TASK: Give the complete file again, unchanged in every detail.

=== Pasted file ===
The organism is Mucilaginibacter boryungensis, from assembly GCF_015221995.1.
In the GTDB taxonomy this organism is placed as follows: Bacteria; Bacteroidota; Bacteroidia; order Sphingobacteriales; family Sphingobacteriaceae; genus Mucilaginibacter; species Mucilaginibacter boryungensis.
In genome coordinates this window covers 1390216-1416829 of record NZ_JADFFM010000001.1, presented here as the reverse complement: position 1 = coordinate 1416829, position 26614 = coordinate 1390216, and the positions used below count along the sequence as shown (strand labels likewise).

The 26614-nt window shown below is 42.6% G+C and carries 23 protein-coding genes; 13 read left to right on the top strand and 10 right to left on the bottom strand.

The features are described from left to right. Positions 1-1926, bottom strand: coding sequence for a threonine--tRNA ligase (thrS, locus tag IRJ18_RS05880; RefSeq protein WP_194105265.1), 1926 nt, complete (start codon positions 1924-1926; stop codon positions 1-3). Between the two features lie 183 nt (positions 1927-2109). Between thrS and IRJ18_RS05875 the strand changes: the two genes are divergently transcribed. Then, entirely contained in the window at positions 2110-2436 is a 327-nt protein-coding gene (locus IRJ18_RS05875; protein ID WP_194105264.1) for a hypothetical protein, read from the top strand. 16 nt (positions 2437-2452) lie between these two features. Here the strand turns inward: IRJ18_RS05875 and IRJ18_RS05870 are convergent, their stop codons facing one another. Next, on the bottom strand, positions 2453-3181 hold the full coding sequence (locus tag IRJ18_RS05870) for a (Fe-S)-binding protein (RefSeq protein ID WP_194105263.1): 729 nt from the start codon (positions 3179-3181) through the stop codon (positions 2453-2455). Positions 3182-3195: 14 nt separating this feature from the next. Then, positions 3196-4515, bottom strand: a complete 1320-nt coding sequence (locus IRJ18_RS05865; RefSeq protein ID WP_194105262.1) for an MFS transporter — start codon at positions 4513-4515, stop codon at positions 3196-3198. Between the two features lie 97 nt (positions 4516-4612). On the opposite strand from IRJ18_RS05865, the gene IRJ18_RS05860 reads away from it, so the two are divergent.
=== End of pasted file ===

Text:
The organism is Mucilaginibacter boryungensis, from assembly GCF_015221995.1.
In the GTDB taxonomy this organism is placed as follows: Bacteria; Bacteroidota; Bacteroidia; order Sphingobacteriales; family Sphingobacteriaceae; genus Mucilaginibacter; species Mucilaginibacter boryungensis.
In genome coordinates this window covers 1390216-1416829 of record NZ_JADFFM010000001.1, presented here as the reverse complement: position 1 = coordinate 1416829, position 26614 = coordinate 1390216, and the positions used below count along the sequence as shown (strand labels likewise).

The 26614-nt window shown below is 42.6% G+C and carries 23 protein-coding genes; 13 read left to right on the top strand and 10 right to left on the bottom strand.

The features are described from left to right. Positions 1-1926, bottom strand: coding sequence for a threonine--tRNA ligase (thrS, locus tag IRJ18_RS05880; RefSeq protein WP_194105265.1), 1926 nt, complete (start codon positions 1924-1926; stop codon positions 1-3). Between the two features lie 183 nt (positions 1927-2109). Between thrS and IRJ18_RS05875 the strand changes: the two genes are divergently transcribed. Then, entirely contained in the window at positions 2110-2436 is a 327-nt protein-coding gene (locus IRJ18_RS05875; protein ID WP_194105264.1) for a hypothetical protein, read from the top strand. 16 nt (positions 2437-2452) lie between these two features. Here the strand turns inward: IRJ18_RS05875 and IRJ18_RS05870 are convergent, their stop codons facing one another. Next, on the bottom strand, positions 2453-3181 hold the full coding sequence (locus tag IRJ18_RS05870) for a (Fe-S)-binding protein (RefSeq protein ID WP_194105263.1): 729 nt from the start codon (positions 3179-3181) through the stop codon (positions 2453-2455). Positions 3182-3195: 14 nt separating this feature from the next. Then, positions 3196-4515, bottom strand: a complete 1320-nt coding sequence (locus IRJ18_RS05865; RefSeq protein ID WP_194105262.1) for an MFS transporter — start codon at positions 4513-4515, stop codon at positions 3196-3198. Between the two features lie 97 nt (positions 4516-4612). On the opposite strand from IRJ18_RS05865, the gene IRJ18_RS05860 reads away from it, so the two are divergent.